- Treat wounds, sores, and burns. Applying mānuka honey to a burn or wound and certain forms of ulcer can speed healing, minimize inflammation and even relieve pain. Its antibacterial properties also help prevent infection. Just make sure to cover the honey-treated wound with a dressing to keep insects away from it.
- Reduce bowel and intestinal symptoms. Experiments on rats show that mānuka honey protects against inflammatory disease of the intestine and reduces symptoms if it has already been seized. Honey can decrease inflammation and suppress bacterial infections.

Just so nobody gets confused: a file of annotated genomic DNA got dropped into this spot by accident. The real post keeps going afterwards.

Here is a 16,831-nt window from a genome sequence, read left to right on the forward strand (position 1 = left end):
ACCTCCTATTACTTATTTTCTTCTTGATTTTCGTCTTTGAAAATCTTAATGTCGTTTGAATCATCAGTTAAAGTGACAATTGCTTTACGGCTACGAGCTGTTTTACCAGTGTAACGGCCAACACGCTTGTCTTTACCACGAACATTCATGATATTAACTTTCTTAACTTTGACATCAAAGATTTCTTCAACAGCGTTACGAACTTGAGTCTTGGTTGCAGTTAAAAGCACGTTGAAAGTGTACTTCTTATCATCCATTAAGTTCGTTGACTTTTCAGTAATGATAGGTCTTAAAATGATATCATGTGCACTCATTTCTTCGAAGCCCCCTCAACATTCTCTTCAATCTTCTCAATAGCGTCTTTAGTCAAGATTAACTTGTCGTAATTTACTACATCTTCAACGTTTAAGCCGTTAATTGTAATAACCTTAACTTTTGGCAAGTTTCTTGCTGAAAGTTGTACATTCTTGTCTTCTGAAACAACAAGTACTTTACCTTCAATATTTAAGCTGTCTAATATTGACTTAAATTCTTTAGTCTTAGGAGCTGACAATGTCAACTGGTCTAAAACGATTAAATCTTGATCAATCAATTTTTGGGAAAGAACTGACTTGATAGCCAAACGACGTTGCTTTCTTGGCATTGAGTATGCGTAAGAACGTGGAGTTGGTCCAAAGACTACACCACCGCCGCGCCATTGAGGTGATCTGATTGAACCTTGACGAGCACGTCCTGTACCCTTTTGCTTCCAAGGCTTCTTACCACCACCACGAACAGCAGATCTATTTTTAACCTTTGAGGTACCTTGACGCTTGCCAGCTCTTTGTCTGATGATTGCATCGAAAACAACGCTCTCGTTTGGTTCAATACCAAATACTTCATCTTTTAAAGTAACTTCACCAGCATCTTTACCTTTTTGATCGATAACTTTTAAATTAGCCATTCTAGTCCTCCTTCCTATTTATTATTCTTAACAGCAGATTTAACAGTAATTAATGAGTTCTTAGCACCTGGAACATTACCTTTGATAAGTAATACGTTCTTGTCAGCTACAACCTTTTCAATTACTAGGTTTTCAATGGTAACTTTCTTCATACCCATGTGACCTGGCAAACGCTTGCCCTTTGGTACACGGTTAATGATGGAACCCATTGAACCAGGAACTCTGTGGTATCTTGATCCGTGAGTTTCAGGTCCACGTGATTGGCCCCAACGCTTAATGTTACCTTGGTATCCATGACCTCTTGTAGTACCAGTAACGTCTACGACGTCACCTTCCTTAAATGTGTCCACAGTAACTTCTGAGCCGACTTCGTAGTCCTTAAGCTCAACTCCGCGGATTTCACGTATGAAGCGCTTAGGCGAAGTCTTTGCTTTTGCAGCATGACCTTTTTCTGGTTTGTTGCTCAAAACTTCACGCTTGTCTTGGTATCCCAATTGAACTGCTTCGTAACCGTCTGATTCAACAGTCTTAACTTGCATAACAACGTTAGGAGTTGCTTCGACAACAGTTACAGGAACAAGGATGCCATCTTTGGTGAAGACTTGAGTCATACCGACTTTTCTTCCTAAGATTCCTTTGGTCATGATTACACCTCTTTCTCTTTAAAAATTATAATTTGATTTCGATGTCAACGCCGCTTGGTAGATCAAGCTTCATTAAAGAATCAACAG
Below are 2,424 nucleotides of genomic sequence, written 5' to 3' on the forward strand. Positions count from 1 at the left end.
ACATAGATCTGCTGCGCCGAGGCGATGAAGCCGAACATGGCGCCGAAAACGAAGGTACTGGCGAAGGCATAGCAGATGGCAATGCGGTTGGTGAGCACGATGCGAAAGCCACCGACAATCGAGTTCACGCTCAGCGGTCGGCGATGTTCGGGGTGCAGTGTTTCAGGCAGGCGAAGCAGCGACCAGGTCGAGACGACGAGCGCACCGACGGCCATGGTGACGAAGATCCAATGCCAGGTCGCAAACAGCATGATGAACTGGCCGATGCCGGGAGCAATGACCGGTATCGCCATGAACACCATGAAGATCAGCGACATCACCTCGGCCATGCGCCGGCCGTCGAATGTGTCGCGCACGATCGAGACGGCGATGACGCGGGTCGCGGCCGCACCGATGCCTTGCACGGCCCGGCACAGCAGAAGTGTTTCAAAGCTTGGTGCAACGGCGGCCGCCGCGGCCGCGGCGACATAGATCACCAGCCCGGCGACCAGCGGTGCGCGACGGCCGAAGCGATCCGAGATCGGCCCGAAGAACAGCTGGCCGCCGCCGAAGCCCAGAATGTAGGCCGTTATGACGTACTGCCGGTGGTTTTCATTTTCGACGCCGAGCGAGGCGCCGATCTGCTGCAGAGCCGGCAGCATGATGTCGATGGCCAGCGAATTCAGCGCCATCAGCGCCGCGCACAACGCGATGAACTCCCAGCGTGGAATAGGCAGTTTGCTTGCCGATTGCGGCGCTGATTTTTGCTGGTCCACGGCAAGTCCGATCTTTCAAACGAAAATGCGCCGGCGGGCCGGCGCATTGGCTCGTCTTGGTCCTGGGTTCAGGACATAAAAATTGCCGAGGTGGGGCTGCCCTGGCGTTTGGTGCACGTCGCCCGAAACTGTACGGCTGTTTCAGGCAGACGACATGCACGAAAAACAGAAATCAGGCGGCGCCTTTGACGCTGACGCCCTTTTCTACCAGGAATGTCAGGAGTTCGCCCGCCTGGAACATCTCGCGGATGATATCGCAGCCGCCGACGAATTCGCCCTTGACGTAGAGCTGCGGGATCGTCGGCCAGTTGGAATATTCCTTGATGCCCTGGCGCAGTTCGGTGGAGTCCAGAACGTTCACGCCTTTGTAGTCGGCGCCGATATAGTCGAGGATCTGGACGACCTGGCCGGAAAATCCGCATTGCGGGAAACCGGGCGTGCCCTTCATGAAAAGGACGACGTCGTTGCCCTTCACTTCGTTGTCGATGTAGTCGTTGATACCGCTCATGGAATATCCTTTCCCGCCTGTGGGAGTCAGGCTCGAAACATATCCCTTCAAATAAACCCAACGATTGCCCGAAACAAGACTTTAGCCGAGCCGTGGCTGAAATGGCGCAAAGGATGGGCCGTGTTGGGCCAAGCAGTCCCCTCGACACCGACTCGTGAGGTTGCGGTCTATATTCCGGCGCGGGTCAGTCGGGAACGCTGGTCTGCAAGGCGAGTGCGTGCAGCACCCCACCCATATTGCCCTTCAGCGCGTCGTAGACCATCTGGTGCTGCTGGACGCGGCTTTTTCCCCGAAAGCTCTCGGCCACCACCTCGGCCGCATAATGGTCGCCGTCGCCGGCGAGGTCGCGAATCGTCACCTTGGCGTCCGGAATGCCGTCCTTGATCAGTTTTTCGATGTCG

- Tackle resistant bacteria. There is some evidence that mānuka honey might also be able to fight bacteria such as MRSA and Clostridium difficile, which are becoming more resistant to traditional antibiotics. There is evidence in the case of MRSA that it can actually attack the genes which give the bacteria its resistance.
- Ease of acid reflux. Acid reflux is not life-threatening, but can be miserably painful. Mānuka honey is capable of relieving symptoms.
- Fight gum disease. Untreated gum disease can result in tooth loss and even damage to the bone – but where do you find a dental hygienist in a crisis? The antibacterial properties of Mānuka honey can reduce dental plaque by up to 35%, as well as reduce gingivitis and periodontal disease bleeding. The mineral content of honey also promotes healthy teeth.
- Allergy remedy. A Finnish research shows that honey can reduce pollen allergy symptoms by up to 70%. Seasonal allergies can be crippling and honey can make a difference enough to keep you on your feet and working.